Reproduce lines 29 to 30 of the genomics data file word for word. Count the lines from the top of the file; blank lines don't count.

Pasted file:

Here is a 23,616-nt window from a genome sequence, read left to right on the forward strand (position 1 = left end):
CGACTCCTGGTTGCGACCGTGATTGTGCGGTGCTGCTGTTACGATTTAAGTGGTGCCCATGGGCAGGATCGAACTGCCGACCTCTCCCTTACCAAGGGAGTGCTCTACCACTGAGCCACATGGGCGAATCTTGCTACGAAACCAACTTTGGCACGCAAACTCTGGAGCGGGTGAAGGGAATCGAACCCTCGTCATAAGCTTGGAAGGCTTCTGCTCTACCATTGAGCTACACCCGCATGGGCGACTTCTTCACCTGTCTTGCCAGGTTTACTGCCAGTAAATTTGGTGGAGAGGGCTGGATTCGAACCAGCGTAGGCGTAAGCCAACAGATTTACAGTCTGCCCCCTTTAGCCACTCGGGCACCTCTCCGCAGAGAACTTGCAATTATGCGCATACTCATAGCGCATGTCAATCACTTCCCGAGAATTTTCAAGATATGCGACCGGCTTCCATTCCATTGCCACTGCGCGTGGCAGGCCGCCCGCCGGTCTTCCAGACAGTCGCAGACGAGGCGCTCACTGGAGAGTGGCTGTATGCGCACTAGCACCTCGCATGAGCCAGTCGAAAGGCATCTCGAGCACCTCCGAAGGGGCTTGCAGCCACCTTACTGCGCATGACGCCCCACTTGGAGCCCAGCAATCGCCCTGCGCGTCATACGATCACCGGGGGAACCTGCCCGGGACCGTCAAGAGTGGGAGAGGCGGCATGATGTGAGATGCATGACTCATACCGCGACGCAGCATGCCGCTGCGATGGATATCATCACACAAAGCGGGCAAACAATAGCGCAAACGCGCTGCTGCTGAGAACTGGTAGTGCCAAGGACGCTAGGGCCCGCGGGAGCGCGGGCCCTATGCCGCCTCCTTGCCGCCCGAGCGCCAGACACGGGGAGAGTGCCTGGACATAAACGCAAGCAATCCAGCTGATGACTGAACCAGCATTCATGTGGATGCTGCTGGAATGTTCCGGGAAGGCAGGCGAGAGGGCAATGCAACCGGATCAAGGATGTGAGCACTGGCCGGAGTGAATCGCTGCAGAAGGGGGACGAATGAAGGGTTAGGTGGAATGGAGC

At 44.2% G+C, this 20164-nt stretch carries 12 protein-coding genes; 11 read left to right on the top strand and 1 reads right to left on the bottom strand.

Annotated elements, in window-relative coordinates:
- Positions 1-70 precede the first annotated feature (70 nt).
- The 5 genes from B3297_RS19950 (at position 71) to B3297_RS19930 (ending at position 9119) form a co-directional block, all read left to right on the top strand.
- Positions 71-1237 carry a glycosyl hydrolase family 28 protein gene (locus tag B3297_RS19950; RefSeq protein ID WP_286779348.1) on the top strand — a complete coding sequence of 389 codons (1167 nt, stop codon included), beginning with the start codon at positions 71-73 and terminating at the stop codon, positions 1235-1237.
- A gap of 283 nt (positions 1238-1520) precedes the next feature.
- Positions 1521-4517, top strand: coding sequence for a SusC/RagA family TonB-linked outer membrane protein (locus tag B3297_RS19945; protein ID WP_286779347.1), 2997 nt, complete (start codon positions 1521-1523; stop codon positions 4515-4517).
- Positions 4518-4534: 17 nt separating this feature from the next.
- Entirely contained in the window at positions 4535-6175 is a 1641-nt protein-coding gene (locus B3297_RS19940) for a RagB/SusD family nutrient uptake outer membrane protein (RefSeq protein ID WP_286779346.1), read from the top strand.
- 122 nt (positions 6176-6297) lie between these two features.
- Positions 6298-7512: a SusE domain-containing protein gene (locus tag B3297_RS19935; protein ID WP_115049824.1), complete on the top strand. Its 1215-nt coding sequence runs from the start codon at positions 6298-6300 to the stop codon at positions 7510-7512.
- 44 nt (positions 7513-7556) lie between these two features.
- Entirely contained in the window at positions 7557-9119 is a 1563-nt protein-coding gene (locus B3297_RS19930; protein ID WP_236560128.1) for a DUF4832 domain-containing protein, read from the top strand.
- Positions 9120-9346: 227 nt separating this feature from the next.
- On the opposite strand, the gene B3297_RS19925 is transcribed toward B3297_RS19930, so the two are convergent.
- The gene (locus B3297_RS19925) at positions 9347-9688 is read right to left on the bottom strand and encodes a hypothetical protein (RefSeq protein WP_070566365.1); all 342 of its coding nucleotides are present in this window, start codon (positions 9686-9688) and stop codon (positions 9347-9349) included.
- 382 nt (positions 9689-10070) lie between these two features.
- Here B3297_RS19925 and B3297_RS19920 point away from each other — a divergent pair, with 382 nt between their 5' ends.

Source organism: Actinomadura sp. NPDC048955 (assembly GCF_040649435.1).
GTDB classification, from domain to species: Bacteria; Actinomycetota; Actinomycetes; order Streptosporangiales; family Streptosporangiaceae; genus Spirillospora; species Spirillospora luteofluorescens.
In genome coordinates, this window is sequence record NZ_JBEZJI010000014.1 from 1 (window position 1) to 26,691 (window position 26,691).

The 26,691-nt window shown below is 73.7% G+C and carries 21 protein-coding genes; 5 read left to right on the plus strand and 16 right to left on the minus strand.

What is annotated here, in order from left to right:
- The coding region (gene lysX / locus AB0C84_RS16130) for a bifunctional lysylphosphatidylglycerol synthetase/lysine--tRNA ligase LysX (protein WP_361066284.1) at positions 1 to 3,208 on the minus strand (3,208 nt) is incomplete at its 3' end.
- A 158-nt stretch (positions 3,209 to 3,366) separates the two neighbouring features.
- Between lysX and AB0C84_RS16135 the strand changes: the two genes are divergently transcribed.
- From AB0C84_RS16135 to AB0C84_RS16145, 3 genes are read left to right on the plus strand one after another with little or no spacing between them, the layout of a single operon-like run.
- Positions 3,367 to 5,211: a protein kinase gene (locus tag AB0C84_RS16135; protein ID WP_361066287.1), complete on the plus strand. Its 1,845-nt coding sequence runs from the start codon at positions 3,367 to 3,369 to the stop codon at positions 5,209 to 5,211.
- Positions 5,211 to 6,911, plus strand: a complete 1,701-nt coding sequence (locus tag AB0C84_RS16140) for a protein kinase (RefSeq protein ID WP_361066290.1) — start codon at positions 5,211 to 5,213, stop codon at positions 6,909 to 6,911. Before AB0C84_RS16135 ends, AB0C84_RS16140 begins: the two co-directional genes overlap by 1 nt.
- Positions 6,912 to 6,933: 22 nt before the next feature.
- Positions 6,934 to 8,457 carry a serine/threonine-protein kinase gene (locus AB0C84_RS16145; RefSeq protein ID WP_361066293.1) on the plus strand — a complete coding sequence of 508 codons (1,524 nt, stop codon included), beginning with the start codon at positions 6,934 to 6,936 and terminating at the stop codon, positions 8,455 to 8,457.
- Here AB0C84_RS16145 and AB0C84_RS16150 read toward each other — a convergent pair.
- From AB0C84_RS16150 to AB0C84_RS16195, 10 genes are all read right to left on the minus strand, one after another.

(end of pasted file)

- From AB0C84_RS16135 to AB0C84_RS16145, 3 genes are read left to right on the plus strand one after another with little or no spacing between them, the layout of a single operon-like run.
- Positions 3,367 to 5,211: a protein kinase gene (locus tag AB0C84_RS16135; protein ID WP_361066287.1), complete on the plus strand. Its 1,845-nt coding sequence runs from the start codon at positions 3,367 to 3,369 to the stop codon at positions 5,209 to 5,211.